• The court took the report into account, but regarded it as "vague in the extreme", and did not rely on it in reaching its decision.
  • Although ASIO is not bound by the Privacy Act 1988, as a matter of propriety it should, in dealing with its own personnel records, take into account the Information Privacy Principles and Article 17 of the International Covenant on Civil and Political Rights (which refers to arbitrary or unlawful interference with a person's privacy).
  • The psychological report was out-of-date and inaccurate, and ASIO should have either destroyed it or ensured it was accurate and up-to-date, in accordance with the Information Privacy Principles.
  • ASIO's failure to destroy or amend the document was inappropriate and imprudent but not improper.
  • It was not appropriate that the complainant be compensated; however, it was consistent with ASIO's responsibility to the complainant that it contribute to the cost of his psychological counselling.

67. I am advised that ASIO has taken steps to implement my predecessor's recommendations.

Did ASIO act legally and with propriety in offering a voluntary early retirement package to one of its former officers?

68. In his last annual report, my predecessor mentioned a complaint by an ex-ASIO officer relating to the circumstances in which he was offered a voluntary early retirement (VER) package by ASIO in 1993. The inquiry was still in progress when I took office as Inspector-General.

69. Having reviewed the papers dealing with this matter, I decided that it was unnecessary for me to inquire further into this case, as there was nothing in the material before me to suggest that ASIO had done anything improper or illegal. While acknowledging that an administrative error occurred in the course of the complainant being offered voluntary retirement, it was apparent that the complainant was under no obligation to proceed with VER and, when he chose to do so, he was in possession of an accurate assessment of his entitlements.

Is ASIO able to assure the Inspector-General that it has no interest in an individual?

70. In two cases investigated by my predecessor, ASIO initially advised that it could find no record relating to the complainant, only to discover some time later that it did hold relevant material which it had overlooked due either to clerical errors, or (in the case of a former Member of Parliament) because it was impractical for ASIO to index all material concerning individuals which it holds on its files.

71. The Director-General informed the Inspector-General that, as a result of improved office procedures, the risk of such errors occurring in future had been minimised. My predecessor welcomed this response, and suggested that he be shown through ASIO's current registry procedures, including the indexing of names and the way in which checks of ASIO's databases are conducted in response to IGIS inquiries and requests for information. I intend to follow up my predecessor's suggestion.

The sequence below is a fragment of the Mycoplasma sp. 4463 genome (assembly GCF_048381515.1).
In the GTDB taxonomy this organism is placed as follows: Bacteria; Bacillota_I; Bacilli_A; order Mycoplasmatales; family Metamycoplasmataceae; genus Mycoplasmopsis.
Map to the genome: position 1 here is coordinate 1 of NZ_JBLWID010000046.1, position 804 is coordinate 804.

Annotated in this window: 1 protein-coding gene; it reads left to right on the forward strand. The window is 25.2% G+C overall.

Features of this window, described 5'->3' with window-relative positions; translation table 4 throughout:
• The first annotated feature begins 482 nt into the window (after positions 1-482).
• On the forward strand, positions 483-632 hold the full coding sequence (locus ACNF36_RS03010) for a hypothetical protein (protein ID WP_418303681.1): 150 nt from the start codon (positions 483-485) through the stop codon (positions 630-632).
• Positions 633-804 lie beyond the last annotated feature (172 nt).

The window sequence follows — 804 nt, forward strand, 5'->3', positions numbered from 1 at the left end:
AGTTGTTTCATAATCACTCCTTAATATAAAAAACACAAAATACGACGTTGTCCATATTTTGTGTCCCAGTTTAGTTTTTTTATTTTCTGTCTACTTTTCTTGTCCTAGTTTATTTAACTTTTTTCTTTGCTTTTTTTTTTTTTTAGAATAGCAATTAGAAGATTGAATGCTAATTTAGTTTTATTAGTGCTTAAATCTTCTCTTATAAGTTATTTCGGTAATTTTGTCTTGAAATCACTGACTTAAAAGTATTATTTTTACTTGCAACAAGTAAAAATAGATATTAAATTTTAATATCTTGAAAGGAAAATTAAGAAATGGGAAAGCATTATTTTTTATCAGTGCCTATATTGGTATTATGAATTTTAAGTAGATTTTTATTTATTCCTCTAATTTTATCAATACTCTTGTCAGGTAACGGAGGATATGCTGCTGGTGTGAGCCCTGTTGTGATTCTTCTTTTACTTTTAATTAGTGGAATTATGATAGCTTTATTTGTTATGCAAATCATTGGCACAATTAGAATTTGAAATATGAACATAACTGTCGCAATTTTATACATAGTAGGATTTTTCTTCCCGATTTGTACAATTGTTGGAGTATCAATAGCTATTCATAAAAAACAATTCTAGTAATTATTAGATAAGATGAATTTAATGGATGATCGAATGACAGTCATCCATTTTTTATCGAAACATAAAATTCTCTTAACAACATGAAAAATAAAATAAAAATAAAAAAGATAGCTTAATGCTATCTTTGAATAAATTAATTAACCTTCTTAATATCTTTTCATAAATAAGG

Did ASIO give the Retirement Benefits Office (now ComSuper) a speculative interpretation of events surrounding an employee's selection of superannuation options on resignation?

72. A former ASIO staff member applied to the then Retirement Benefits Office (now ComSuper) for approval to make a late election to preserve his superannuation benefits on the basis that, at the time of his resignation, ASIO had not given him sufficient information to make an informed choice among his options. In assessing his claim, ComSuper had asked ASIO specific questions about its procedures for advising staff on superannuation matters. The former employee complained to me that ASIO had failed to answer these questions, but instead had provided ComSuper with a speculative interpretation of the events leading to his resignation, based on inadequate records. He believed that ComSuper's subsequent decision to reject his application had been adversely influenced by the ASIO advice.

73. Following a preliminary inquiry into this complaint, I was satisfied that, while ASIO's records of its dealings with the complainant and the Retirement Benefits Office could have been more carefully documented, ASIO's handling of the matter, both at the time of the complainant's retirement and subsequently, did not give rise to any issue of impropriety or illegality. In particular, it seemed to me that ASIO's internal review of the case in 1994 was thorough and fair. Accordingly, it was not necessary for me to inquire further into this complaint and I advised the complainant of my conclusions.